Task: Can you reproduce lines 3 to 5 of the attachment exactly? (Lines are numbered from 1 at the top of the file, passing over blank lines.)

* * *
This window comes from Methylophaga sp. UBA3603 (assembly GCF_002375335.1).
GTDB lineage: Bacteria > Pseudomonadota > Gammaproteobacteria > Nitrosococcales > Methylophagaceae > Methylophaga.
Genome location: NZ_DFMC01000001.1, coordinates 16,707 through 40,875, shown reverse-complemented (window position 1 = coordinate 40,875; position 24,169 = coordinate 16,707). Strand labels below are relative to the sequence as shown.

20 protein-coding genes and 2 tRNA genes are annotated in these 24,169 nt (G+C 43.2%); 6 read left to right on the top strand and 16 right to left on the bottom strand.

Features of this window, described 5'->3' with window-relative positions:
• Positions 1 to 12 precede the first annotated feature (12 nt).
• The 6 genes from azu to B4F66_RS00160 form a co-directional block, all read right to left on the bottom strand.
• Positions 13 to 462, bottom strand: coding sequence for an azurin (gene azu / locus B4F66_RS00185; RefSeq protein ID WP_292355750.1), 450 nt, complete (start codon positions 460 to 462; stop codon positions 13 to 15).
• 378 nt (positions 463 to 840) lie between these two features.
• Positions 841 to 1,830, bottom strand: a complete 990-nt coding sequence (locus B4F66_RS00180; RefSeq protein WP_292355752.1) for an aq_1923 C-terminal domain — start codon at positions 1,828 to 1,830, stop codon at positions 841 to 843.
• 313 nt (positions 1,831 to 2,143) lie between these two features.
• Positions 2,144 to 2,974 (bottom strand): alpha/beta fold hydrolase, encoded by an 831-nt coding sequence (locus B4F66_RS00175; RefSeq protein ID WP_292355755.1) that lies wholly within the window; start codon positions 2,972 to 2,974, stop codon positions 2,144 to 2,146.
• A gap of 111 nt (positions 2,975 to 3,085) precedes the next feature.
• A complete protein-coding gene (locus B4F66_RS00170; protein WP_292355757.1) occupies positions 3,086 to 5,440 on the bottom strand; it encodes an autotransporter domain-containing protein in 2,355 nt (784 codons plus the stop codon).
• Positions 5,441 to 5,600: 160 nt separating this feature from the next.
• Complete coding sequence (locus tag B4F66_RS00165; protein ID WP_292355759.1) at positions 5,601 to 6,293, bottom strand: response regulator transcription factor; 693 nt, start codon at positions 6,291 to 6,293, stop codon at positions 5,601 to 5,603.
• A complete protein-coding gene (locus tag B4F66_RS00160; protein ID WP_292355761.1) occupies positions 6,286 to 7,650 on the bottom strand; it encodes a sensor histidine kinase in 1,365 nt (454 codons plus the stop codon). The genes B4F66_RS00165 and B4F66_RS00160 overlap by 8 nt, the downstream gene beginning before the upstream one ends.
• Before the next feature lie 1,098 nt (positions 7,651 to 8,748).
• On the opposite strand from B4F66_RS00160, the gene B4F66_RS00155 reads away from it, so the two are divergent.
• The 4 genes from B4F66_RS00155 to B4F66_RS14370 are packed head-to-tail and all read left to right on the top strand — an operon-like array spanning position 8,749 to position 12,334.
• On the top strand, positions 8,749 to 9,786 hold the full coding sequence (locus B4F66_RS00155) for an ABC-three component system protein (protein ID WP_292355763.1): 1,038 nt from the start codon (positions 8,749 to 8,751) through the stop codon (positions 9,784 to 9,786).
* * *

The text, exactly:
Genome location: NZ_DFMC01000001.1, coordinates 16,707 through 40,875, shown reverse-complemented (window position 1 = coordinate 40,875; position 24,169 = coordinate 16,707). Strand labels below are relative to the sequence as shown.

20 protein-coding genes and 2 tRNA genes are annotated in these 24,169 nt (G+C 43.2%); 6 read left to right on the top strand and 16 right to left on the bottom strand.

Features of this window, described 5'->3' with window-relative positions: